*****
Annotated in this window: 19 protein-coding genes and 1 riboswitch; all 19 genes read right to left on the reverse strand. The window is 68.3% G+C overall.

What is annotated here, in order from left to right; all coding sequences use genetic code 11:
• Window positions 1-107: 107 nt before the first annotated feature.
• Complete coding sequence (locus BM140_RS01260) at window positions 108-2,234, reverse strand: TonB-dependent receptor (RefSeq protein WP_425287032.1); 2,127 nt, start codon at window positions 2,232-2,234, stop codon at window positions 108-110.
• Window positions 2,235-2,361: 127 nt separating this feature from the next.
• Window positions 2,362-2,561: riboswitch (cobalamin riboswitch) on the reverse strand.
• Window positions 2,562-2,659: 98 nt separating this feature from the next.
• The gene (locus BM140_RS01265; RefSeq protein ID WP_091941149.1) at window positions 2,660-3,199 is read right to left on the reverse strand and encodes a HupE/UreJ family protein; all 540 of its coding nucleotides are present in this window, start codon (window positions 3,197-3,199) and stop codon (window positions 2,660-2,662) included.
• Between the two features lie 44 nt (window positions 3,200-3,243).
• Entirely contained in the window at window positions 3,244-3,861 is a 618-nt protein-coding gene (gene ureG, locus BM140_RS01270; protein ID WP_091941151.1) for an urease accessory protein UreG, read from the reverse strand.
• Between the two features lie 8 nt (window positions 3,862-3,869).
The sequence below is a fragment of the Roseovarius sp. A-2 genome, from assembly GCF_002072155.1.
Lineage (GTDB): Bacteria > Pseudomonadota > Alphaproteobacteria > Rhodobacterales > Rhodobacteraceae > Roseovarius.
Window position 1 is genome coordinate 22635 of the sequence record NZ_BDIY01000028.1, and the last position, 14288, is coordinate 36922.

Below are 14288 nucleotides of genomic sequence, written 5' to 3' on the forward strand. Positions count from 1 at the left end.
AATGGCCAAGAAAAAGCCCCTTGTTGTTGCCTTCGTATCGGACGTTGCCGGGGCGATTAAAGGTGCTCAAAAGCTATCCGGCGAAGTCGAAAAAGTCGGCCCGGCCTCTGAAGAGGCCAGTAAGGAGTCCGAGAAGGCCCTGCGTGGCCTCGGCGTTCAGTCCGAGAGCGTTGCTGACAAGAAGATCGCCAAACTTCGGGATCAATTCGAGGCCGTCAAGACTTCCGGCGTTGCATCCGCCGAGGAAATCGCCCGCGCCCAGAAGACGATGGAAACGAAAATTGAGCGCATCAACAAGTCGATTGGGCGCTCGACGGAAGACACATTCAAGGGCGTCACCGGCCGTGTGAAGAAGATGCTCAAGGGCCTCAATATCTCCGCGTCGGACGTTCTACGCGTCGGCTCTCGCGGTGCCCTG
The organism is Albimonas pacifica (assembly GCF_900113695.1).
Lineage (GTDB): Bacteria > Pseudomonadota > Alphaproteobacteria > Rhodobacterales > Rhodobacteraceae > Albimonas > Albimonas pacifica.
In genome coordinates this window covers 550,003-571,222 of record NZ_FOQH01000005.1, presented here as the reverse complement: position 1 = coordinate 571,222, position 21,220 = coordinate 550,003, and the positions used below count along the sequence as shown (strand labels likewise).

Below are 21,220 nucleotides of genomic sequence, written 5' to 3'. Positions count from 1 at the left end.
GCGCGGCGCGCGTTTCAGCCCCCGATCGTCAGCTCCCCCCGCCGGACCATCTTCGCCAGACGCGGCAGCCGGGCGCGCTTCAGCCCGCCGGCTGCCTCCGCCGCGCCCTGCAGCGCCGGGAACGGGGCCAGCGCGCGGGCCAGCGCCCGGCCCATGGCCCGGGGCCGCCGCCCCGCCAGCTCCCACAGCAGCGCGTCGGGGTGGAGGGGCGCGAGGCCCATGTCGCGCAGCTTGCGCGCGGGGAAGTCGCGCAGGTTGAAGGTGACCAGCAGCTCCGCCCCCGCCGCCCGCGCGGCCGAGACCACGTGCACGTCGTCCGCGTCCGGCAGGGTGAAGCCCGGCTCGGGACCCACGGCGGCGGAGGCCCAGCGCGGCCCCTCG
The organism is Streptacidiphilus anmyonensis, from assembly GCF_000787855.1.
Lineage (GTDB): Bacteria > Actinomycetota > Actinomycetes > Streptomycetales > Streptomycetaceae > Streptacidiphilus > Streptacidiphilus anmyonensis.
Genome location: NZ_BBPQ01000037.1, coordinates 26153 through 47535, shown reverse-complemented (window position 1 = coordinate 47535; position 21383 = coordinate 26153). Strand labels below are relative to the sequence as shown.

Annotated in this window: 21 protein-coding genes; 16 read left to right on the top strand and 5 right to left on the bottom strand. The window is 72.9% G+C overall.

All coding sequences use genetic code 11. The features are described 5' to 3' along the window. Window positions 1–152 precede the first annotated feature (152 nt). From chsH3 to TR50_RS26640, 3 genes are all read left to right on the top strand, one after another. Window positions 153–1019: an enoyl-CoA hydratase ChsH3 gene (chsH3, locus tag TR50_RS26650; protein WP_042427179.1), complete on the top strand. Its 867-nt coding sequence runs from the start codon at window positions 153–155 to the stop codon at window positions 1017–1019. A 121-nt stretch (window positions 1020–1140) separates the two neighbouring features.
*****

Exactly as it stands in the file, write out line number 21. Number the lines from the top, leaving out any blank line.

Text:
GCGCGGCGCGCGTTTCAGCCCCCGATCGTCAGCTCCCCCCGCCGGACCATCTTCGCCAGACGCGGCAGCCGGGCGCGCTTCAGCCCGCCGGCTGCCTCCGCCGCGCCCTGCAGCGCCGGGAACGGGGCCAGCGCGCGGGCCAGCGCCCGGCCCATGGCCCGGGGCCGCCGCCCCGCCAGCTCCCACAGCAGCGCGTCGGGGTGGAGGGGCGCGAGGCCCATGTCGCGCAGCTTGCGCGCGGGGAAGTCGCGCAGGTTGAAGGTGACCAGCAGCTCCGCCCCCGCCGCCCGCGCGGCCGAGACCACGTGCACGTCGTCCGCGTCCGGCAGGGTGAAGCCCGGCTCGGGACCCACGGCGGCGGAGGCCCAGCGCGGCCCCTCG